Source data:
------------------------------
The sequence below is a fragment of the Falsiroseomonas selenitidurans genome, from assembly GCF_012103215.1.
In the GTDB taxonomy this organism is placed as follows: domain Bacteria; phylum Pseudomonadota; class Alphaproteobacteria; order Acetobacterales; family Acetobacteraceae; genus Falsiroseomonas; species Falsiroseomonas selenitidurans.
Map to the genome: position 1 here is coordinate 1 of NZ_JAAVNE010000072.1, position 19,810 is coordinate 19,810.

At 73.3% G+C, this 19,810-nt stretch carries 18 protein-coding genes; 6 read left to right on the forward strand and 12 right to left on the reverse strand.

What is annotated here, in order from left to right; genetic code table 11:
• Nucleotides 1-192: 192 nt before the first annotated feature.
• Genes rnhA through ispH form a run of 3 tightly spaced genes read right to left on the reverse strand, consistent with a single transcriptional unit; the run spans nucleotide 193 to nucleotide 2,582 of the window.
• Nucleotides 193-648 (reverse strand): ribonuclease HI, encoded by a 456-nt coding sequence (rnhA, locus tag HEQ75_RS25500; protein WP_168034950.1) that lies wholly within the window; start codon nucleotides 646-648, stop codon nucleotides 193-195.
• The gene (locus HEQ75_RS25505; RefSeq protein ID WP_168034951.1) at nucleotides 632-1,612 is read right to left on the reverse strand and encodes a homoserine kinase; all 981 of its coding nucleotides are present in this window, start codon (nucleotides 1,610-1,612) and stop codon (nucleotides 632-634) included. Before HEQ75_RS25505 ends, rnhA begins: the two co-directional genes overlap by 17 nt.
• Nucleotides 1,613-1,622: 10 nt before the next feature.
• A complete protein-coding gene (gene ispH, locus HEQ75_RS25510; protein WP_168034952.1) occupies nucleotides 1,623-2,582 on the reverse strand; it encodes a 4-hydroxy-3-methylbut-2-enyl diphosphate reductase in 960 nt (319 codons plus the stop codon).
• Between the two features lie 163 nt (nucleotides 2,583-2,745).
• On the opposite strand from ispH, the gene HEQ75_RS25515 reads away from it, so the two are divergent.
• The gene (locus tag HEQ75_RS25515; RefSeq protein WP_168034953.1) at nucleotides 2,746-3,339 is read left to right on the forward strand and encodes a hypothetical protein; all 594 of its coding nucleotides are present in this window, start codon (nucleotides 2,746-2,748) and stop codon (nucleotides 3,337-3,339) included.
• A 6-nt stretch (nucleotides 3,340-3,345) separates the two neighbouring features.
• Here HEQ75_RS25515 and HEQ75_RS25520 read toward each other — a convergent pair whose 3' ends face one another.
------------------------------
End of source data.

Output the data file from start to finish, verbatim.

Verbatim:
The sequence below is a fragment of the Falsiroseomonas selenitidurans genome, from assembly GCF_012103215.1.
In the GTDB taxonomy this organism is placed as follows: domain Bacteria; phylum Pseudomonadota; class Alphaproteobacteria; order Acetobacterales; family Acetobacteraceae; genus Falsiroseomonas; species Falsiroseomonas selenitidurans.
Map to the genome: position 1 here is coordinate 1 of NZ_JAAVNE010000072.1, position 19,810 is coordinate 19,810.

At 73.3% G+C, this 19,810-nt stretch carries 18 protein-coding genes; 6 read left to right on the forward strand and 12 right to left on the reverse strand.

What is annotated here, in order from left to right; genetic code table 11:
• Nucleotides 1-192: 192 nt before the first annotated feature.
• Genes rnhA through ispH form a run of 3 tightly spaced genes read right to left on the reverse strand, consistent with a single transcriptional unit; the run spans nucleotide 193 to nucleotide 2,582 of the window.
• Nucleotides 193-648 (reverse strand): ribonuclease HI, encoded by a 456-nt coding sequence (rnhA, locus tag HEQ75_RS25500; protein WP_168034950.1) that lies wholly within the window; start codon nucleotides 646-648, stop codon nucleotides 193-195.
• The gene (locus HEQ75_RS25505; RefSeq protein ID WP_168034951.1) at nucleotides 632-1,612 is read right to left on the reverse strand and encodes a homoserine kinase; all 981 of its coding nucleotides are present in this window, start codon (nucleotides 1,610-1,612) and stop codon (nucleotides 632-634) included. Before HEQ75_RS25505 ends, rnhA begins: the two co-directional genes overlap by 17 nt.
• Nucleotides 1,613-1,622: 10 nt before the next feature.
• A complete protein-coding gene (gene ispH, locus HEQ75_RS25510; protein WP_168034952.1) occupies nucleotides 1,623-2,582 on the reverse strand; it encodes a 4-hydroxy-3-methylbut-2-enyl diphosphate reductase in 960 nt (319 codons plus the stop codon).
• Between the two features lie 163 nt (nucleotides 2,583-2,745).
• On the opposite strand from ispH, the gene HEQ75_RS25515 reads away from it, so the two are divergent.
• The gene (locus tag HEQ75_RS25515; RefSeq protein WP_168034953.1) at nucleotides 2,746-3,339 is read left to right on the forward strand and encodes a hypothetical protein; all 594 of its coding nucleotides are present in this window, start codon (nucleotides 2,746-2,748) and stop codon (nucleotides 3,337-3,339) included.
• A 6-nt stretch (nucleotides 3,340-3,345) separates the two neighbouring features.
• Here HEQ75_RS25515 and HEQ75_RS25520 read toward each other — a convergent pair whose 3' ends face one another.